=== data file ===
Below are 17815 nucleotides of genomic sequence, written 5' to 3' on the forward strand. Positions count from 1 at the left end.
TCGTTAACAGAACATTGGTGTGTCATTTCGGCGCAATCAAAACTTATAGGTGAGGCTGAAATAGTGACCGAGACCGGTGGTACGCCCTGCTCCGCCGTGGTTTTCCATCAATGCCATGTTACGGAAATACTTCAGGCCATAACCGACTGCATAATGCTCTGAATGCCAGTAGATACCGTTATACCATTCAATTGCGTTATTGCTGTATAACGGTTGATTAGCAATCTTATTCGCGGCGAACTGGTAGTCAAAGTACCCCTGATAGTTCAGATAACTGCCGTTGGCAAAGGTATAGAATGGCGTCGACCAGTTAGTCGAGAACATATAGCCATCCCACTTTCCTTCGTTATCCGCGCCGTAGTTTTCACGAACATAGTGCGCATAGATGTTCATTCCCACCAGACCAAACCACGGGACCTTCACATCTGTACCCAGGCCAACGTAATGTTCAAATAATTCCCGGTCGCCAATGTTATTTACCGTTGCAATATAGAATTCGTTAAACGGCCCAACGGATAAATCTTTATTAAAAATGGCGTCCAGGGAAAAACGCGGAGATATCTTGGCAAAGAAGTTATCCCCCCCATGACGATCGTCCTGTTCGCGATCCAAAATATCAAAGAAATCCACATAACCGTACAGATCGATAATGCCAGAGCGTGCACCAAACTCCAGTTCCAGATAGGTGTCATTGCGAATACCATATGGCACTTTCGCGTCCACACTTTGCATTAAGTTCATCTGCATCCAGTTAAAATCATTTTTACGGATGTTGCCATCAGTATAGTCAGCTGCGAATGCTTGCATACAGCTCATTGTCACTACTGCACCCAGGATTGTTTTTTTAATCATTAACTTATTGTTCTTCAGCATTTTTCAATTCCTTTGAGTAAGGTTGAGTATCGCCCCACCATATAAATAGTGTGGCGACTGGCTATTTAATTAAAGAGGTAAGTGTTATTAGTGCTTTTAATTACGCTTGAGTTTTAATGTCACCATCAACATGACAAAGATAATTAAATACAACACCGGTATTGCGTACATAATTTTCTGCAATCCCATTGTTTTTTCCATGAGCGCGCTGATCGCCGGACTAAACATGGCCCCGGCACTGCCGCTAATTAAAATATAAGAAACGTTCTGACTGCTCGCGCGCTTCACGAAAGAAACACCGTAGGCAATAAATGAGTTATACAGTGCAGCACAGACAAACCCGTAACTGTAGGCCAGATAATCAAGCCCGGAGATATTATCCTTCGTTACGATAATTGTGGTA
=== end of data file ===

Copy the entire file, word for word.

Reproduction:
Below are 17815 nucleotides of genomic sequence, written 5' to 3' on the forward strand. Positions count from 1 at the left end.
TCGTTAACAGAACATTGGTGTGTCATTTCGGCGCAATCAAAACTTATAGGTGAGGCTGAAATAGTGACCGAGACCGGTGGTACGCCCTGCTCCGCCGTGGTTTTCCATCAATGCCATGTTACGGAAATACTTCAGGCCATAACCGACTGCATAATGCTCTGAATGCCAGTAGATACCGTTATACCATTCAATTGCGTTATTGCTGTATAACGGTTGATTAGCAATCTTATTCGCGGCGAACTGGTAGTCAAAGTACCCCTGATAGTTCAGATAACTGCCGTTGGCAAAGGTATAGAATGGCGTCGACCAGTTAGTCGAGAACATATAGCCATCCCACTTTCCTTCGTTATCCGCGCCGTAGTTTTCACGAACATAGTGCGCATAGATGTTCATTCCCACCAGACCAAACCACGGGACCTTCACATCTGTACCCAGGCCAACGTAATGTTCAAATAATTCCCGGTCGCCAATGTTATTTACCGTTGCAATATAGAATTCGTTAAACGGCCCAACGGATAAATCTTTATTAAAAATGGCGTCCAGGGAAAAACGCGGAGATATCTTGGCAAAGAAGTTATCCCCCCCATGACGATCGTCCTGTTCGCGATCCAAAATATCAAAGAAATCCACATAACCGTACAGATCGATAATGCCAGAGCGTGCACCAAACTCCAGTTCCAGATAGGTGTCATTGCGAATACCATATGGCACTTTCGCGTCCACACTTTGCATTAAGTTCATCTGCATCCAGTTAAAATCATTTTTACGGATGTTGCCATCAGTATAGTCAGCTGCGAATGCTTGCATACAGCTCATTGTCACTACTGCACCCAGGATTGTTTTTTTAATCATTAACTTATTGTTCTTCAGCATTTTTCAATTCCTTTGAGTAAGGTTGAGTATCGCCCCACCATATAAATAGTGTGGCGACTGGCTATTTAATTAAAGAGGTAAGTGTTATTAGTGCTTTTAATTACGCTTGAGTTTTAATGTCACCATCAACATGACAAAGATAATTAAATACAACACCGGTATTGCGTACATAATTTTCTGCAATCCCATTGTTTTTTCCATGAGCGCGCTGATCGCCGGACTAAACATGGCCCCGGCACTGCCGCTAATTAAAATATAAGAAACGTTCTGACTGCTCGCGCGCTTCACGAAAGAAACACCGTAGGCAATAAATGAGTTATACAGTGCAGCACAGACAAACCCGTAACTGTAGGCCAGATAATCAAGCCCGGAGATATTATCCTTCGTTACGATAATTGTGGTA